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Edited by Robert W. Dimand, Mary Ann Dimand and Evelyn L. Forget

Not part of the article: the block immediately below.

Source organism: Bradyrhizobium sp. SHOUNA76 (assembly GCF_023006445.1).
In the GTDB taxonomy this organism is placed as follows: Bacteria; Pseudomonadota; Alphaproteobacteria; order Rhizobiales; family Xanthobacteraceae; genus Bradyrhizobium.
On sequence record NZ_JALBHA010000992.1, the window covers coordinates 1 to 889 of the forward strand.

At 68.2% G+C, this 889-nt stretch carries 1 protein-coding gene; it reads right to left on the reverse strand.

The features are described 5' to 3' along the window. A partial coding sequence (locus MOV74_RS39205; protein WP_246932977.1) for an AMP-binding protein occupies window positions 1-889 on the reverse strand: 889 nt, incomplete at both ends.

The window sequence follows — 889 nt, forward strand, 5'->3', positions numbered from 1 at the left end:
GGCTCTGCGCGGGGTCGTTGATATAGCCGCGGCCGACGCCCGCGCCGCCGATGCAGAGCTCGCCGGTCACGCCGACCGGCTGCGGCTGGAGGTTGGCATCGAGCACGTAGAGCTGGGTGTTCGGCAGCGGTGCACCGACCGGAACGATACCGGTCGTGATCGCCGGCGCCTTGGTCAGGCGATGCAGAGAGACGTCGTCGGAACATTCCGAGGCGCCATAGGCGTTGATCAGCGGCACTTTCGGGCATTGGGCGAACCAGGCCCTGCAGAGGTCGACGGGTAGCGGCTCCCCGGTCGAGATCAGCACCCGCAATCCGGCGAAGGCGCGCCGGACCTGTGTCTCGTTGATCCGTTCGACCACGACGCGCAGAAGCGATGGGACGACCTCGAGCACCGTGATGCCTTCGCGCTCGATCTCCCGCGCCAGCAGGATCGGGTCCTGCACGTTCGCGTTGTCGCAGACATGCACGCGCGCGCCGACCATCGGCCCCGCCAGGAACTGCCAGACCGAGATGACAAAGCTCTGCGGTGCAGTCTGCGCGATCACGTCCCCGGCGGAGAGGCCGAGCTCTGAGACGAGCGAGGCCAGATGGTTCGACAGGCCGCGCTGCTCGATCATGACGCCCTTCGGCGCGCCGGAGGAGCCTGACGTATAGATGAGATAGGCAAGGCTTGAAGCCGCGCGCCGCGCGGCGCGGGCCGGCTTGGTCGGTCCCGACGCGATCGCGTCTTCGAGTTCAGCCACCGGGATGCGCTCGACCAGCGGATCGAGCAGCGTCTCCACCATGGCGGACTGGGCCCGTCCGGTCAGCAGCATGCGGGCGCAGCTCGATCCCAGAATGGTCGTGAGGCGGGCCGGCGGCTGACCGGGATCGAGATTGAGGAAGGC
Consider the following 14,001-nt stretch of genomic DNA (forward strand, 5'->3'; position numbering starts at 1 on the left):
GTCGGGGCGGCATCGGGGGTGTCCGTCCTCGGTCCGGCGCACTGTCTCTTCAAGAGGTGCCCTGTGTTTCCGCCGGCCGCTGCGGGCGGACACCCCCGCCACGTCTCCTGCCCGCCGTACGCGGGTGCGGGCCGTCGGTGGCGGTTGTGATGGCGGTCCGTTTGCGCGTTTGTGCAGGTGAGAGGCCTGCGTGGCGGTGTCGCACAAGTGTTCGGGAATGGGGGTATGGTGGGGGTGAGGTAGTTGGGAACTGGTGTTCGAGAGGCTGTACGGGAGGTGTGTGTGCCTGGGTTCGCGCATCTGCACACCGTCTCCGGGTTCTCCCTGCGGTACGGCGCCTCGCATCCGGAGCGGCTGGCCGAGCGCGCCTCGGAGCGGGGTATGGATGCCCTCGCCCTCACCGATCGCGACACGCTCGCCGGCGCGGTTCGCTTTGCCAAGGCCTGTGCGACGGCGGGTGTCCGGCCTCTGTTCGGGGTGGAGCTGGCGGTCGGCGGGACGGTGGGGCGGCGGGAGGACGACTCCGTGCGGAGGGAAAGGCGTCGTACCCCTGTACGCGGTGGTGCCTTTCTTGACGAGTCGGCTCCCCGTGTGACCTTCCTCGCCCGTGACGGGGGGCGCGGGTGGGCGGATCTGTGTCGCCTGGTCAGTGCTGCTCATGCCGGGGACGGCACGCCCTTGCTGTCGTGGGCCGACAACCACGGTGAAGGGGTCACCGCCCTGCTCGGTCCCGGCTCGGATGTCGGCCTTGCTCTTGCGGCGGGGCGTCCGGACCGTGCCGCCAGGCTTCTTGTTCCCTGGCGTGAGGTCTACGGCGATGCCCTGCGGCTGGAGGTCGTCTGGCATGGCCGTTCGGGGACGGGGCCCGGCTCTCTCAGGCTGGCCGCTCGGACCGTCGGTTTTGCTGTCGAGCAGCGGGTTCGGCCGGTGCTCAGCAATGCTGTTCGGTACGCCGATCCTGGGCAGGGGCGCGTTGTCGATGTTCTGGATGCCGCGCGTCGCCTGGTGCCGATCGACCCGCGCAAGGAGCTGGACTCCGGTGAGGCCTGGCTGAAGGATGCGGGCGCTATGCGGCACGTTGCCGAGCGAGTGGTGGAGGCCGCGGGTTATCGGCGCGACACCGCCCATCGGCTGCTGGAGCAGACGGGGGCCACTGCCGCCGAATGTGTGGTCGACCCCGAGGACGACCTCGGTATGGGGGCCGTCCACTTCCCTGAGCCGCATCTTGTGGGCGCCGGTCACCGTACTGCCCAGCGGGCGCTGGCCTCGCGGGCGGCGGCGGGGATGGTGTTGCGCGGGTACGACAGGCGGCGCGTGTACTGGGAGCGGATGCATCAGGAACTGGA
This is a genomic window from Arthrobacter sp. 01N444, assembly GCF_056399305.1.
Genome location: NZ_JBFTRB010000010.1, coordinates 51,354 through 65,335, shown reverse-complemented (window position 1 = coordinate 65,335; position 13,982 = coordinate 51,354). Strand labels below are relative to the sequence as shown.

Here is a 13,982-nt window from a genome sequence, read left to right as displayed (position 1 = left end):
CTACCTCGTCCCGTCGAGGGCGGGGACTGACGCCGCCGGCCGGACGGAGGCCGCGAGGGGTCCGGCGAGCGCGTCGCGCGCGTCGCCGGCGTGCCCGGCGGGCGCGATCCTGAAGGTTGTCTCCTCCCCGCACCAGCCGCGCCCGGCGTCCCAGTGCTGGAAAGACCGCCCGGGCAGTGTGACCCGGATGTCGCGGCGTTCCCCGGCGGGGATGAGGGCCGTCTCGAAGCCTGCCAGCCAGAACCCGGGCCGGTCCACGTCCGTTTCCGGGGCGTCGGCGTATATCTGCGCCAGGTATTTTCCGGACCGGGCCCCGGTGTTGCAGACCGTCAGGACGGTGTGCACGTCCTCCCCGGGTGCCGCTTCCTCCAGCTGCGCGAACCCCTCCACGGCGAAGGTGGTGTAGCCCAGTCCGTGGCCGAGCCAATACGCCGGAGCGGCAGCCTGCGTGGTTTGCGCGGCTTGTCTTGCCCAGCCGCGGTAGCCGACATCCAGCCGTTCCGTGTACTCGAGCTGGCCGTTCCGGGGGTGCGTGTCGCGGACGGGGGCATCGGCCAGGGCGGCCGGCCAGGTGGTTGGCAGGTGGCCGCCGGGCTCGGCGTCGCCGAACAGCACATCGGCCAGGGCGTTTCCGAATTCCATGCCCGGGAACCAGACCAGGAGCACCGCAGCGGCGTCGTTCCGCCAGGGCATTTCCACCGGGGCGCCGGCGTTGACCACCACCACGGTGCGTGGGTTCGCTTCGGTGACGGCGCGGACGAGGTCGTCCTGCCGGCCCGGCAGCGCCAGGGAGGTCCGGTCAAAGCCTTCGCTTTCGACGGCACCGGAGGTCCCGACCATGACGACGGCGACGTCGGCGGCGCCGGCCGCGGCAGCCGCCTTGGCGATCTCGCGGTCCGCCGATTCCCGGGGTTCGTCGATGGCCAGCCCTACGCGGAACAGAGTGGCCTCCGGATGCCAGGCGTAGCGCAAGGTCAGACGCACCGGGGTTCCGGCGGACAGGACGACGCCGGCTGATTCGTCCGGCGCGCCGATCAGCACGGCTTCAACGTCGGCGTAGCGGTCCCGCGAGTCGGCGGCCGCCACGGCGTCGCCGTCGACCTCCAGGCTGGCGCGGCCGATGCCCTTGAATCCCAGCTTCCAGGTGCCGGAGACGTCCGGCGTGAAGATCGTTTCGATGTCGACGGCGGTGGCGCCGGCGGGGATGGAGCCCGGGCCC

Priscilla Wakeﬁeld (1751–1832) The Quaker philanthropist and author Priscilla Wakeﬁeld (née Bell) was born in Tottenham, England, on 31 January 1751, and married the London merchant Edward Wakeﬁeld on 3 January 1771. She established several savings banks (then called ‘thrift banks’). According to the Dictionary of National Biography, ‘She resided at Tottenham, and almost the ﬁrst savings bank in existence was that founded by her there, in what is now the Ship Inn Yard. It was commenced under the auspices of a friendly society established by her at Tottenham on 22 Oct. 1798 … She also formed in Tottenham a charity for lying-in women in 1791.’ She was a successful children’s author: The Juvenile Travellers, an imaginary tour of Europe ﬁrst published in 1801, reached its nineteenth edition in 1850, while A Family Tour through the British Empire, ﬁrst published in 1804, appeared in 15 editions by 1840. Eleven editions of Wakeﬁeld’s An Introduction to Botany in a Series of Familiar Letters were published from 1796 to 1841, and it was translated into French in 1801. Kathryn Sutherland (1995) draws attention to the striking critique of Adam Smith’s Wealth of Nations in Wakeﬁeld’s Reﬂections on the Present Condition of the Female Sex, with Suggestions for its Improvement (1798). Wakeﬁeld objected that Smith ignored the exclusion of women from digniﬁed and well-paid work, which forced women into poverty and prostitution. She proposed that, to counteract that phenomenon, male workers should be excluded...
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